A bit of clarification, the Secure Digital speed classes from 2 to 10 are in megaBytes, not bits, so to make things comparable you have speeds from 16 Mb/s to 80 Mb/s for the standard cards, and then you have an "x" rating like x66 or x100 cards that refer to standard CDROM speeds, so the fastest card at x100 transfers just about 123 Mb/s.

And the UHS I speed class is theoretically capable up to 400 Mb/s (50 MB/s) in some special mode, which is just able to saturate a USB 2.0 cable where the practical maximum throughput is 384 Mb/s without data compression.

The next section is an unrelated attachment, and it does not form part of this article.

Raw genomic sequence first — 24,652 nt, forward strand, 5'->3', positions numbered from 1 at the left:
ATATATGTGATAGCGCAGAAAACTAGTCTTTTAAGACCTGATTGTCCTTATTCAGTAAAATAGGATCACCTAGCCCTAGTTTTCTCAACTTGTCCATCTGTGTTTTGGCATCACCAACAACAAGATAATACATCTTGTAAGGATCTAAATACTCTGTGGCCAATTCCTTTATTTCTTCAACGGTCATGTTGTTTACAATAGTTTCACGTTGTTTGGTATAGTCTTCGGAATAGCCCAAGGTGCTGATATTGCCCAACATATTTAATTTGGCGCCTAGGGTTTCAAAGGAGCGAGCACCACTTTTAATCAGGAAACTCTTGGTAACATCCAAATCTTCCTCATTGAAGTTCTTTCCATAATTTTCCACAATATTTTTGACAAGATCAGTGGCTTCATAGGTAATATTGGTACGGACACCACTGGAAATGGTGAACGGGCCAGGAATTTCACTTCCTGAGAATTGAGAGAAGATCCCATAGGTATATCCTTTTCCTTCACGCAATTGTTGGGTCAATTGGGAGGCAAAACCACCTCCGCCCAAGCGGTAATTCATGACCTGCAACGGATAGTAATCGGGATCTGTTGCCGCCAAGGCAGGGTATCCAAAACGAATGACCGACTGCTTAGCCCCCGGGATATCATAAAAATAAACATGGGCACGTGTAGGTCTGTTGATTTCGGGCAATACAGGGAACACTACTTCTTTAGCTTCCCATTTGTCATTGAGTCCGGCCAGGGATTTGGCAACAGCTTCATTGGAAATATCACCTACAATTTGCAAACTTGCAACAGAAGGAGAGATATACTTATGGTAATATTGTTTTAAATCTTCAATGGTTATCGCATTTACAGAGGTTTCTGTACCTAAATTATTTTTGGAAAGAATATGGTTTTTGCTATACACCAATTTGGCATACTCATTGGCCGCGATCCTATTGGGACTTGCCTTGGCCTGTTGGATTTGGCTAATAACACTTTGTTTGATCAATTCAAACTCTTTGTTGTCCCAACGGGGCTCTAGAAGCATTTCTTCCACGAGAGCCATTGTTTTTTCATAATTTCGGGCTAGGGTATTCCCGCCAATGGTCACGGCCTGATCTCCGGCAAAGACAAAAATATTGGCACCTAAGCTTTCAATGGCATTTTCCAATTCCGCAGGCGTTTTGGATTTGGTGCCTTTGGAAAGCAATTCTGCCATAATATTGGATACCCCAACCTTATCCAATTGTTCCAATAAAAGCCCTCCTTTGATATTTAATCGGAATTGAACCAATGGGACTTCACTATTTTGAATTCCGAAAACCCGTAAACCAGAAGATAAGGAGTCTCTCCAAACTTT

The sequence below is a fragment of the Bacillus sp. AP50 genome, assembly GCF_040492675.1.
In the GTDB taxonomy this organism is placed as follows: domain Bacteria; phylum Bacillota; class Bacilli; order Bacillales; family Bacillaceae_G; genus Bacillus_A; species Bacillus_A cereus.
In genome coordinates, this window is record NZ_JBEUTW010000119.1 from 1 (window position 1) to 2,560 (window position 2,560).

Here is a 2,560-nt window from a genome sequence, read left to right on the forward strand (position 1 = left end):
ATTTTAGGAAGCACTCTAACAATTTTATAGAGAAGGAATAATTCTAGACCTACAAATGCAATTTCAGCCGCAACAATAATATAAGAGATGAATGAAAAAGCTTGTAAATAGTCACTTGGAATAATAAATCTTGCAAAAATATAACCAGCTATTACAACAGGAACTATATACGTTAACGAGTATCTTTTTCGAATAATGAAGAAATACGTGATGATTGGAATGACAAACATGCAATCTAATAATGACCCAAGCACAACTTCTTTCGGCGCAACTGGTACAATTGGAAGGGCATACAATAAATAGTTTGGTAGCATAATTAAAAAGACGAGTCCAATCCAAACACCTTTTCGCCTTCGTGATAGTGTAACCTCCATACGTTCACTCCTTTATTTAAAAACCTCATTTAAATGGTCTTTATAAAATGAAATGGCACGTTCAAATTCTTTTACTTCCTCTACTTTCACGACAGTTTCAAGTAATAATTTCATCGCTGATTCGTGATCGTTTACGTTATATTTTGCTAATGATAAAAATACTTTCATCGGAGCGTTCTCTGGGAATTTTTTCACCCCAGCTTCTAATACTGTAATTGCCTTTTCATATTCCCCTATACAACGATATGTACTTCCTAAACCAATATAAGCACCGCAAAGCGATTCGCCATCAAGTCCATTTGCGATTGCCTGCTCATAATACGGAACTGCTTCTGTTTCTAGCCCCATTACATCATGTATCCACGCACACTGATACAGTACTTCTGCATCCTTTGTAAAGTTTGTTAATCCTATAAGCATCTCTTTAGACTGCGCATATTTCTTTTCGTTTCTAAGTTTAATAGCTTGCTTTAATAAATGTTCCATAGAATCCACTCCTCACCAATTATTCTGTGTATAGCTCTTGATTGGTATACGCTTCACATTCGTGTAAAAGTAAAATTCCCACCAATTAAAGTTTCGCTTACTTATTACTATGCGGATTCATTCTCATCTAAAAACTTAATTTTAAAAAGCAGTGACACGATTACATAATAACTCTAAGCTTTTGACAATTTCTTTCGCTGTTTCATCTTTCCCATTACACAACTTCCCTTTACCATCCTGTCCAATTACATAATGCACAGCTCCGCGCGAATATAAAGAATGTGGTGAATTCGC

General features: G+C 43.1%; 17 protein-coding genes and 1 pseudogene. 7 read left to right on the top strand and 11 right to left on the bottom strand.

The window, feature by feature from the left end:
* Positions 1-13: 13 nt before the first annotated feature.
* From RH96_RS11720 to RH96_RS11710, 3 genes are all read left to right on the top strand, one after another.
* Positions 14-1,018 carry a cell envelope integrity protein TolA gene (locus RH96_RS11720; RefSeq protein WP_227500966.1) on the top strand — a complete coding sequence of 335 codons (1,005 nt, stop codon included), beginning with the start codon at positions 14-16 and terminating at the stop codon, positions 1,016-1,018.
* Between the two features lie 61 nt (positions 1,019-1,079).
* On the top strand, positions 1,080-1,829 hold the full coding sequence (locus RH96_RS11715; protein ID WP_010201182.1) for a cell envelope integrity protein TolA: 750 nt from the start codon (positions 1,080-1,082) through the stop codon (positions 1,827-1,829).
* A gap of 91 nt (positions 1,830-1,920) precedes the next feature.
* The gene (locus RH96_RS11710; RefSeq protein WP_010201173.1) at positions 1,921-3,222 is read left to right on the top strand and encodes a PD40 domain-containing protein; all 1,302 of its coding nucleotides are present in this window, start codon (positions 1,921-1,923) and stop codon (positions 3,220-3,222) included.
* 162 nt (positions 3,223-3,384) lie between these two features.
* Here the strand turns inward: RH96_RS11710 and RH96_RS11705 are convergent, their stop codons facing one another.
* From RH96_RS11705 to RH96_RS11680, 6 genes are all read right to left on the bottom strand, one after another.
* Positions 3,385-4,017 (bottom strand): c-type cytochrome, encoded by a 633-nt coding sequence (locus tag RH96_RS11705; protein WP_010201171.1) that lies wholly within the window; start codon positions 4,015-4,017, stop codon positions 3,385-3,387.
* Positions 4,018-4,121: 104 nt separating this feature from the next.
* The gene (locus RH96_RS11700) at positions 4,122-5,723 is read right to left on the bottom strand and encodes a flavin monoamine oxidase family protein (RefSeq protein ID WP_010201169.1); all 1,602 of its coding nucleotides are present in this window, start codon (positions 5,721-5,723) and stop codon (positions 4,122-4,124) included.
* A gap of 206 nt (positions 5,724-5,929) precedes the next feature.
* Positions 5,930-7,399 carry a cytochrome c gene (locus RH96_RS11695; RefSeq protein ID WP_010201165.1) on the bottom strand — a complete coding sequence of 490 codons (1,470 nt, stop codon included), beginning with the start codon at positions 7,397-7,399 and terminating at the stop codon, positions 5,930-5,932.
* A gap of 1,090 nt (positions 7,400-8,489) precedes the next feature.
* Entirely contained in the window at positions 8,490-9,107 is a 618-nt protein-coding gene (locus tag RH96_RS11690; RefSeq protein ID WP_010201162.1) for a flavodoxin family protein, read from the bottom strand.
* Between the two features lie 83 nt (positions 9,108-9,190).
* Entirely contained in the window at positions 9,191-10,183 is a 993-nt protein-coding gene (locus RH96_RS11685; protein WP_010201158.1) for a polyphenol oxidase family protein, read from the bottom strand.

But all that's just saying is, that you don't need a ten gigabit interface to read data off of a camera or a phone, because the device can't transmit that fast. The flash memories aren't fast enough, and anything you got in the near future isn't going to be.

The only reason SSDs are fast is because they have many flash chips working in parallel with the data interleaved between the chips. In a camera you only got one.